New technology cuts down active shooter response time

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CARLSBAD, Calif. — When an active shooter situation breaks out, time is critical.

The amount of time it takes for someone to pick up the phone and dial 911, for first responders to arrive and to then find the shooter can take several minutes. However, new technology being installed in some schools and businesses can cut response time down as much as 90%.

“Not only does it confirm it was a gunshot, but [it confirms] where the shooter is in the building, which is critical,” said Tommi RobisonFarr, director for western U.S. operations at Shooter Detection Systems.

SDS has developed a detector that has two sets of sensors: one detects a gunshot and the other detects a muzzle flash. If both sensors go off, an emergency signal is sent to managers inside the building and police officers outside. All of this happens in less than two seconds and can even connect to the doors in the buildings. “They then can lock out or lock down,” RobisonFarr said.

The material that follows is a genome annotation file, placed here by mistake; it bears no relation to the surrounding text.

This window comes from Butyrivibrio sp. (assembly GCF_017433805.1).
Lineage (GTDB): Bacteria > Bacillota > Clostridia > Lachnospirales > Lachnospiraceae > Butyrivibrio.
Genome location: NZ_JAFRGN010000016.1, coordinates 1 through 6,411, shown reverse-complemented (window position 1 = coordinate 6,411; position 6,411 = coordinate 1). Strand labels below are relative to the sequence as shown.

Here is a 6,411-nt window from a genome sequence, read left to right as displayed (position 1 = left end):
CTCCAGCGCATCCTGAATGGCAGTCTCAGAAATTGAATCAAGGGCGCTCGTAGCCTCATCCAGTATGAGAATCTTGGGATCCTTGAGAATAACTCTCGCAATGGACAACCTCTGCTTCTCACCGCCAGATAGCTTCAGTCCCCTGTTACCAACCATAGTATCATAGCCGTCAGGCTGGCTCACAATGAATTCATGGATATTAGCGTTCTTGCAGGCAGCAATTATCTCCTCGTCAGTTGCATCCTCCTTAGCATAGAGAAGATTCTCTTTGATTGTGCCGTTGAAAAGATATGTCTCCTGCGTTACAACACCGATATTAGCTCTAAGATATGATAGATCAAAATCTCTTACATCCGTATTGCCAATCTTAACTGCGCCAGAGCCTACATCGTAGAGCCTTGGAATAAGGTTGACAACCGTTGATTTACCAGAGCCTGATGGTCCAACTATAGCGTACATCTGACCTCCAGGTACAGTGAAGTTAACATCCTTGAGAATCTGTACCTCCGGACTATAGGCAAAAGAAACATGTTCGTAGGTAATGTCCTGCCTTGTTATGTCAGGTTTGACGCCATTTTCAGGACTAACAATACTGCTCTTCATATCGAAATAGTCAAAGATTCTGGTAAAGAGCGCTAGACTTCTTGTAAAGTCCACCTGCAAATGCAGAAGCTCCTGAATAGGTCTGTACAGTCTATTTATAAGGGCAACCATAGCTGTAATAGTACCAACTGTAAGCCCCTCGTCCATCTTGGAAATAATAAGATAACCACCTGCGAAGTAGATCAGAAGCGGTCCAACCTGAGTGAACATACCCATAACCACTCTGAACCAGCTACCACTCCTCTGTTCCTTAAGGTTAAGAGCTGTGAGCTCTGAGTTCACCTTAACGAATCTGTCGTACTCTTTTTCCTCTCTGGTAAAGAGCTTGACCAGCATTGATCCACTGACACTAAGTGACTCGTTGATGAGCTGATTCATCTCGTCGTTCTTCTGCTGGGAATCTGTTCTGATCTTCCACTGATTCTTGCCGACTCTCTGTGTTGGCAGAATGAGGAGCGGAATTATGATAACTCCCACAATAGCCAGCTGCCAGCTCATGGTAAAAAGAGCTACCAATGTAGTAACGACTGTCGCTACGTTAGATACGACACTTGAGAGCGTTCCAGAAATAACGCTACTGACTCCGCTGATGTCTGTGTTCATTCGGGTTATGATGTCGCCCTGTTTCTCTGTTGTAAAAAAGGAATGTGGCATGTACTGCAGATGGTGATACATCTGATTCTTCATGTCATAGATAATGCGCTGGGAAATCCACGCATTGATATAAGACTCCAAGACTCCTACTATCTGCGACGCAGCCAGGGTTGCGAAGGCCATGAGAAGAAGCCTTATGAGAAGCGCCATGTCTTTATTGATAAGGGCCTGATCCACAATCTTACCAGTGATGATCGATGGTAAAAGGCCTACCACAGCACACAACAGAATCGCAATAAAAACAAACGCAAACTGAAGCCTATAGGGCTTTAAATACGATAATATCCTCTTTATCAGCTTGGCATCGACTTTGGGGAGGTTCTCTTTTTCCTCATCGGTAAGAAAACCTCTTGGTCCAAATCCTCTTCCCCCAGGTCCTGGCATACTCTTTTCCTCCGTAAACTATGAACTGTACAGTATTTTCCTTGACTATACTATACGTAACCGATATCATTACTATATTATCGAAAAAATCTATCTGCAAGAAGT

The detection system is currently installed in hundreds of business around the country and even at a private school in San Diego County.

“We probably have 100 to 200 sensors in our building,” said Chief Operations Officer Jeremy Barr, who works as a defense contractor at a company in Carlsbad called Aethercomm.  “As management in a company, you always worry about what’s going to happen if an event occurs, and this removes a lot of that concern.”

The company installed the devices more than two years ago and even paid to have them installed in a local school.

San Diego police said they use similar technology in parts of southeastern San Diego. That technology goes by a different name and is manufactured by a company that specializes in detecting gunshots outdoors.

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